Looking like this, like a Western kid down on his luck and right out of money, and probably a junkie to boot, the hawkers and hustlers took one look at him and no more. No hassle. Easier money elsewhere.

He hit the main drag and flagged down a bright orange Honda rickshaw, gave the driver an address that popped into his head. The driver jabbered something in his face and he guessed the meaning; he waved a wad of bills in the air to prove he could pay. The driver gestured him into the seat, and then gunned his engine back into life.

Slowly, they passed through streets packed with stalls and throngs of people, some traders selling from goods simply stacked up in the street, a district where everything seemed to be made from warped sheets of corrugated metal. And then, almost immediately, crisp skyscrapers, glass and chrome and palm trees growing from raised, walled beds. Here, the military presence was noticeably heavier: where before there had been cops and troopers in occasional twos and threes, now they occupied sentry posts at all the major junctions and guards stood duty at every building entrance. The traffic crawled, rarely above walking pace, but the rickshaw driver darted in and out of gaps, took shortcuts up alleyways and across public gardens so that both driver and passenger had to hang on tight. The air was thick, hot, burning acidly in the lungs.

An hour or so later they were pulling up in a residential part of the city, somewhere up in the hills, white houses partly hidden behind stone walls and cast-iron railings. Rich vegetation crammed the gardens around manicured lawns and large, open swimming pools.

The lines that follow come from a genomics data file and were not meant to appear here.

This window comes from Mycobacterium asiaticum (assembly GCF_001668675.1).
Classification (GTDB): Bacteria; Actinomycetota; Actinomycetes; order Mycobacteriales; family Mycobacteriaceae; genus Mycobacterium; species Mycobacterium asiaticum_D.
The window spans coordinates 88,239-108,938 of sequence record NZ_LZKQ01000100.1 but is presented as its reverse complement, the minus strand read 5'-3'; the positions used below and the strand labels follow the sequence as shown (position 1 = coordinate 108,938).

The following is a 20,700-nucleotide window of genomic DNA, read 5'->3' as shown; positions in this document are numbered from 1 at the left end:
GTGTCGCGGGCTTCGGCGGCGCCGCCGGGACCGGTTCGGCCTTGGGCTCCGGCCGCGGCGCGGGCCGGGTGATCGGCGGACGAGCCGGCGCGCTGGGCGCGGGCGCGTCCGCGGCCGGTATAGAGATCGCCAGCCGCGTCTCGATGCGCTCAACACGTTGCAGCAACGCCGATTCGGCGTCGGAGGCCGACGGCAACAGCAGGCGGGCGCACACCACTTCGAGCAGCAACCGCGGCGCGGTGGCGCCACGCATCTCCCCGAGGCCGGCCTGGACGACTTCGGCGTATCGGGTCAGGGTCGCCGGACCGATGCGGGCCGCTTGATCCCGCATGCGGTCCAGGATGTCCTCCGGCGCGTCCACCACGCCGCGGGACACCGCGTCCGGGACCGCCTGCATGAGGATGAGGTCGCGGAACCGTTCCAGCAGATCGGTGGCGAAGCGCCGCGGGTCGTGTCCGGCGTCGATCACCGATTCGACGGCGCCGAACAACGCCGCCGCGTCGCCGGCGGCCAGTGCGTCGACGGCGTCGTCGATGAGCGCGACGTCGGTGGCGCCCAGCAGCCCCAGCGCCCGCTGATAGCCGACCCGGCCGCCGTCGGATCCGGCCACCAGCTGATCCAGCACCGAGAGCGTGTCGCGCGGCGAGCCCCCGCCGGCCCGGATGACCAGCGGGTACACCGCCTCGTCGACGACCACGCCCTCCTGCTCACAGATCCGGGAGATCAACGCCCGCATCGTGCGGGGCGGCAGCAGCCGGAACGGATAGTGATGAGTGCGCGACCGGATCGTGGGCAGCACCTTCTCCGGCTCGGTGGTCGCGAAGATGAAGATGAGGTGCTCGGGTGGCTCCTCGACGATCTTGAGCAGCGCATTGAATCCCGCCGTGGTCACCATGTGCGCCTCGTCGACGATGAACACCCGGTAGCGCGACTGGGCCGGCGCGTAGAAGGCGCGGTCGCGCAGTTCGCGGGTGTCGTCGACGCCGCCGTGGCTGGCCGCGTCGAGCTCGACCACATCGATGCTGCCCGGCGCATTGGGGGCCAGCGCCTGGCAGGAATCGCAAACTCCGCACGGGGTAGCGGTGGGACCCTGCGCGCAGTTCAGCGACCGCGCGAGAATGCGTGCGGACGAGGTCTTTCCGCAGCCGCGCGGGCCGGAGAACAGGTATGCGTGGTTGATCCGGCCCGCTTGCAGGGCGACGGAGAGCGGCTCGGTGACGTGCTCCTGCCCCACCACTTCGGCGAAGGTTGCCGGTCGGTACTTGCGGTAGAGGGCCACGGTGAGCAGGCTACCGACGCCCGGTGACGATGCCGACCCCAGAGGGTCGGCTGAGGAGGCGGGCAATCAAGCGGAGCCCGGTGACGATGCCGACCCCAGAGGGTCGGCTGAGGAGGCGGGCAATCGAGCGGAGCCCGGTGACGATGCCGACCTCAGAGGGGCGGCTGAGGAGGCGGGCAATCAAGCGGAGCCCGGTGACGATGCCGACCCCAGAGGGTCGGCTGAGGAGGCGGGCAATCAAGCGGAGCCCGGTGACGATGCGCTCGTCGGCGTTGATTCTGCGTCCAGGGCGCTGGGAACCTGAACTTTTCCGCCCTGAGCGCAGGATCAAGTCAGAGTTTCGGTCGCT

They had made one stop along the way already. A cramped side street, a doorway screened by a beaded curtain. A bony kid sat on her haunches outside, flicking at the flies with a stick and watching him as he pushed through the beads to another shady room where he found the man, struck a deal, came out with a heavy lump of steel tucked into his waistband.

Now, he paid off his driver and walked up to an iron-bar gate that extended at least a metre above his head. He looked through to the sprawling white mansion, people in and around the pool, cars pulled up out front.

A security camera watched him from the top of the wall. He ran clawed hands through lank hair stuck to his scalp with sweat and grease, gave a junkie twitch, rubbed his nose on his upper arm, turned away.